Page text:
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Cosy: The British Art of Comfort

Laura Weir, illus. by Rose Electra Harris. HarperOne, $19.99 (176p) ISBN 978-0-06-294816-8

In this delightful celebration of British coziness, Weir, editor-in-chief of the London Evening Standard’s ES Magazine, provides readers soothing ways to escape everyday stresses by luxuriating in one’s home. She explains that this “paean to retreating” arose from her attempts to seek comfort from “politically dark winters and the relentlessly bleak news cycle.” Advising readers to give themselves “permission to seek solace and comfort in harsh times,” she recommends feasting (included are recipes for cottage pie and apple crumble, among other homy dishes), knitting, watching a cozy movie (such as Little Women or Dead Poets Society), and (of course) brewing a strong tea. Chapters on “Cosy Clothing” and “Home and Hearth” teach readers how to dress for the indoors (sweaters, socks, and a shawl are necessary) and to bring the proper lighting and temperature (if readers are lucky enough to have a fireplace) to a home. “Whether your home is humble or hefty, shabby chic, or flashy, or bleak; your home is your castle, your domain, your space.” Weir’s winsome, particularly British riff on the hygge craze will aid readers wishing to bring more comfort into their lives and homes. (Nov.)

Reviewed on 10/04/2019 | Details & Permalink

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Think Outside the Building: How Advanced Leaders Can Change the World One Small Innovation at a Time

Rosabeth Moss Kanter. PublicAffairs, $28 (336p) ISBN 978-1-5417-4271-0

As this stimulating treatise reveals, Kanter (Move: Putting America’s Infrastructure Back in the Lead), a Harvard Business School professor and cofounder of the Harvard University Advanced Leadership Initiative, believes exciting new ideas can result when leaders get out of their own institutional headspace and venture into new fields. Kanter focuses on successful businesspeople near the end of their primary careers, but not yet ready to retire and play golf; in her view, they have the needed skills and connections to help drive positive social, political, and environmental change. Through accounts of those who have done so, such as John Dubinsky, a former banking executive now dedicated to easing the construction business’s racial disparities, she walks readers through such subjects as reforming institutions; forging relationships, alliances, and coalitions; avoiding the “seven perverse traps of career success” (such as “insulation from disagreement”); and developing a “new definition of what it means to have a successful career and a successful life.” Buoyed by strong writing and an encouraging tone, Kanter’s thorough and thought-provoking guide will be a boon for veteran leaders who want to put their well-tested skills to new—and socially constructive—use. (Jan.)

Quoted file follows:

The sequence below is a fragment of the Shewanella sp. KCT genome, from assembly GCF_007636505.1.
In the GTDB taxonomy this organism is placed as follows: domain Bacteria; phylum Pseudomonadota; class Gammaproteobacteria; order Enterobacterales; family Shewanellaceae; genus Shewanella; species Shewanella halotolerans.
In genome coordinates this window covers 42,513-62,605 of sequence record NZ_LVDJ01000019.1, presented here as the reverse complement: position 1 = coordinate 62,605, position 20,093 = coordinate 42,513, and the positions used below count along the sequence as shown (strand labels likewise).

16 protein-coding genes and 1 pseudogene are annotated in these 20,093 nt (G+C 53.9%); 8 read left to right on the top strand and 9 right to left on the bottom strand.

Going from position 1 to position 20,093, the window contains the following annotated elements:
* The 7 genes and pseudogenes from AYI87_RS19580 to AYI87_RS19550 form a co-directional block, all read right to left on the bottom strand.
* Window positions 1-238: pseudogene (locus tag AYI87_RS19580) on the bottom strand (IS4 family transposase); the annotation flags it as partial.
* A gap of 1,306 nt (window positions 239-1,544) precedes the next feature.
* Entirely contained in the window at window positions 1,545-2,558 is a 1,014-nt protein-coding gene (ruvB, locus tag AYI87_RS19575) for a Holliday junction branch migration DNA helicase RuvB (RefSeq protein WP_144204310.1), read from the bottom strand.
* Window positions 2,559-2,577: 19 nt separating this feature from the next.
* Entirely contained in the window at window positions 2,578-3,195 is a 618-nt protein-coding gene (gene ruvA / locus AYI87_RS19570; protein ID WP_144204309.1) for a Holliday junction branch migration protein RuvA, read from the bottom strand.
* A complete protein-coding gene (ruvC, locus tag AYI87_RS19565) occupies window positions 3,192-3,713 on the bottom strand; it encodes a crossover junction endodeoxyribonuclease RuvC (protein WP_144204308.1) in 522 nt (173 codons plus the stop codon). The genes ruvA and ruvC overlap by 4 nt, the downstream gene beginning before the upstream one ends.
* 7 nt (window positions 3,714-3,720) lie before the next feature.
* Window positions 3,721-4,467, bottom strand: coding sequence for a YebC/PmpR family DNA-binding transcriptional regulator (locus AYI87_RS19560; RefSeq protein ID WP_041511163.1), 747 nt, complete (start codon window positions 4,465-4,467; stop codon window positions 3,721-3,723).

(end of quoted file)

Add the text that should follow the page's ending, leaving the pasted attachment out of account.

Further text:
Reviewed on 10/04/2019 | Details & Permalink

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Without Apology: The Abortion Struggle Now

Jenny Brown. Verso, $17.95 trade paper (208p) ISBN 978-1-78873-584-1

In this cogent manifesto, National Women’s Liberation activist Brown (Birth Strike: The Hidden Fight Over Women’s Work) sketches the history of abortion rights in the U.S. and argues that reproductive justice won’t be achieved until feminists break down the stigma surrounding abortion. According to Brown, concerns over a steep decline in the birth rate and corresponding increases in gender equality, not religious or moral objections, laid the groundwork for the 1873 federal statute outlawing abortion (it had been legal in America for the century prior). She sees similar anxieties behind recent attacks on reproductive rights and argues that abortion is less a cultural issue than a “key economic battlefront.” To win the battle, Brown writes, feminists should switch legal strategies from reforming anti-abortion laws to repealing them altogether; follow the examples of the 1969 Redstocking Abortion Speakout and the 2015 #ShoutYourAbortion media campaign by giving people a platform to share their abortion stories without shame; and expose the links between anti-abortion measures and class, gender, and racial inequalities. Not all readers will embrace Brown’s Marxist interpretations, but her call to “move feminism toward bolder, more universal demands” is likely to strike a chord with young progressives. This laser-focused polemic makes its case effectively. (Oct.)

Reviewed on 10/04/2019 | Details & Permalink

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Jet Girl: My Life in War, Peace, and the Cockpit of the Navy’s Most Lethal Aircraft, the F/A-18 Super Hornet

Caroline Johnson, with Hof Williams. St. Martin’s, $28.99 (320p) ISBN 978-1-250-13929-0